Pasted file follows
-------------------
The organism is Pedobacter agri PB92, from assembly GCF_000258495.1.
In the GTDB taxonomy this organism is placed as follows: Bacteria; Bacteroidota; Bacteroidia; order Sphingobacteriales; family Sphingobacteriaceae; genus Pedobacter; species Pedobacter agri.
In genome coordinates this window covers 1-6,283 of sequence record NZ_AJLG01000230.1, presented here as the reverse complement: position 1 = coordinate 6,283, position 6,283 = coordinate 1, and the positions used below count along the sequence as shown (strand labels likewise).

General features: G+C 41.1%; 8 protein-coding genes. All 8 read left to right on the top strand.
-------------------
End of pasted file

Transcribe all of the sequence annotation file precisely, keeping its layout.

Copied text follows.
The organism is Pedobacter agri PB92, from assembly GCF_000258495.1.
In the GTDB taxonomy this organism is placed as follows: Bacteria; Bacteroidota; Bacteroidia; order Sphingobacteriales; family Sphingobacteriaceae; genus Pedobacter; species Pedobacter agri.
In genome coordinates this window covers 1-6,283 of sequence record NZ_AJLG01000230.1, presented here as the reverse complement: position 1 = coordinate 6,283, position 6,283 = coordinate 1, and the positions used below count along the sequence as shown (strand labels likewise).

General features: G+C 41.1%; 8 protein-coding genes. All 8 read left to right on the top strand.